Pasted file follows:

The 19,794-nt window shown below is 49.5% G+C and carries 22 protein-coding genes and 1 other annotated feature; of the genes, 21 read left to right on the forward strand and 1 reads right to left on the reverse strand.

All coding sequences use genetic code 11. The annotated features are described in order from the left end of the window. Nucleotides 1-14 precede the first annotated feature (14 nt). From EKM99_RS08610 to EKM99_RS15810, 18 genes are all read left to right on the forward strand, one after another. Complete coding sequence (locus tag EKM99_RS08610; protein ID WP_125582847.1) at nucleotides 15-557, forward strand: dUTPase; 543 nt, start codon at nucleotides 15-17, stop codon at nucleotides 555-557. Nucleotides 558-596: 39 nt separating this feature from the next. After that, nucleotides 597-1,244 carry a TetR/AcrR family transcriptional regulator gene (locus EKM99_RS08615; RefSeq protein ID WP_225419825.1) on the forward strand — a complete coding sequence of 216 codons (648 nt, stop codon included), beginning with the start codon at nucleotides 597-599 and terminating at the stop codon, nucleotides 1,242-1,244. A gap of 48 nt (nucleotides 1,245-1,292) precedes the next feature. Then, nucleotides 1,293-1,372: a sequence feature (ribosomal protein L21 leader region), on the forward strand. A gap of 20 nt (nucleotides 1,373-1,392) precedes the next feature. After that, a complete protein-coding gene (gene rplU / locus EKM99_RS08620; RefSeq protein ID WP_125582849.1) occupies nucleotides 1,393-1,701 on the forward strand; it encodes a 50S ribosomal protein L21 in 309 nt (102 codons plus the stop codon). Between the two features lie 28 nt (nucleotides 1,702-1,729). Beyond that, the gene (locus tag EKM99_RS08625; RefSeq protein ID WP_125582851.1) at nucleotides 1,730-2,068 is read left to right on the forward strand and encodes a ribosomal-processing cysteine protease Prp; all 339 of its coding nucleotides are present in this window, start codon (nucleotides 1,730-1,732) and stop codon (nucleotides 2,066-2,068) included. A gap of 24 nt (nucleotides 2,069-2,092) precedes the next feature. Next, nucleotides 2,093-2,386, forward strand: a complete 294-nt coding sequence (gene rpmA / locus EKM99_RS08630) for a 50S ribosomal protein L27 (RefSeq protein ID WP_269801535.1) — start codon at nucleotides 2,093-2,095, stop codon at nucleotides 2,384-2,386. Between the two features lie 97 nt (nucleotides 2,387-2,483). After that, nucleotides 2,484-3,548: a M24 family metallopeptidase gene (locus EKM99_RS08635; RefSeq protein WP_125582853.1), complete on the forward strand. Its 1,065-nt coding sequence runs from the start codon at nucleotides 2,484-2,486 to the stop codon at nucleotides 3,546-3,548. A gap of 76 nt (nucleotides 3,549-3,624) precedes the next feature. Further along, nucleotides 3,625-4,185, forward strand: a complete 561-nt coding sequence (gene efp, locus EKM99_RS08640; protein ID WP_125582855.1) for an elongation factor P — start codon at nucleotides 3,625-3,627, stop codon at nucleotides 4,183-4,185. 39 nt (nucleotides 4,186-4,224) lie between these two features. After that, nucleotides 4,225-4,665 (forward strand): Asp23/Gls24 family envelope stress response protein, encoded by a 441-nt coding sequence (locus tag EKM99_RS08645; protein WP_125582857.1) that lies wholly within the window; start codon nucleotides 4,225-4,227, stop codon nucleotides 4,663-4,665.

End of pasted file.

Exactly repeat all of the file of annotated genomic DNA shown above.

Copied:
The 19,794-nt window shown below is 49.5% G+C and carries 22 protein-coding genes and 1 other annotated feature; of the genes, 21 read left to right on the forward strand and 1 reads right to left on the reverse strand.

All coding sequences use genetic code 11. The annotated features are described in order from the left end of the window. Nucleotides 1-14 precede the first annotated feature (14 nt). From EKM99_RS08610 to EKM99_RS15810, 18 genes are all read left to right on the forward strand, one after another. Complete coding sequence (locus tag EKM99_RS08610; protein ID WP_125582847.1) at nucleotides 15-557, forward strand: dUTPase; 543 nt, start codon at nucleotides 15-17, stop codon at nucleotides 555-557. Nucleotides 558-596: 39 nt separating this feature from the next. After that, nucleotides 597-1,244 carry a TetR/AcrR family transcriptional regulator gene (locus EKM99_RS08615; RefSeq protein ID WP_225419825.1) on the forward strand — a complete coding sequence of 216 codons (648 nt, stop codon included), beginning with the start codon at nucleotides 597-599 and terminating at the stop codon, nucleotides 1,242-1,244. A gap of 48 nt (nucleotides 1,245-1,292) precedes the next feature. Then, nucleotides 1,293-1,372: a sequence feature (ribosomal protein L21 leader region), on the forward strand. A gap of 20 nt (nucleotides 1,373-1,392) precedes the next feature. After that, a complete protein-coding gene (gene rplU / locus EKM99_RS08620; RefSeq protein ID WP_125582849.1) occupies nucleotides 1,393-1,701 on the forward strand; it encodes a 50S ribosomal protein L21 in 309 nt (102 codons plus the stop codon). Between the two features lie 28 nt (nucleotides 1,702-1,729). Beyond that, the gene (locus tag EKM99_RS08625; RefSeq protein ID WP_125582851.1) at nucleotides 1,730-2,068 is read left to right on the forward strand and encodes a ribosomal-processing cysteine protease Prp; all 339 of its coding nucleotides are present in this window, start codon (nucleotides 1,730-1,732) and stop codon (nucleotides 2,066-2,068) included. A gap of 24 nt (nucleotides 2,069-2,092) precedes the next feature. Next, nucleotides 2,093-2,386, forward strand: a complete 294-nt coding sequence (gene rpmA / locus EKM99_RS08630) for a 50S ribosomal protein L27 (RefSeq protein ID WP_269801535.1) — start codon at nucleotides 2,093-2,095, stop codon at nucleotides 2,384-2,386. Between the two features lie 97 nt (nucleotides 2,387-2,483). After that, nucleotides 2,484-3,548: a M24 family metallopeptidase gene (locus EKM99_RS08635; RefSeq protein WP_125582853.1), complete on the forward strand. Its 1,065-nt coding sequence runs from the start codon at nucleotides 2,484-2,486 to the stop codon at nucleotides 3,546-3,548. A gap of 76 nt (nucleotides 3,549-3,624) precedes the next feature. Further along, nucleotides 3,625-4,185, forward strand: a complete 561-nt coding sequence (gene efp, locus EKM99_RS08640; protein ID WP_125582855.1) for an elongation factor P — start codon at nucleotides 3,625-3,627, stop codon at nucleotides 4,183-4,185. 39 nt (nucleotides 4,186-4,224) lie between these two features. After that, nucleotides 4,225-4,665 (forward strand): Asp23/Gls24 family envelope stress response protein, encoded by a 441-nt coding sequence (locus tag EKM99_RS08645; protein WP_125582857.1) that lies wholly within the window; start codon nucleotides 4,225-4,227, stop codon nucleotides 4,663-4,665.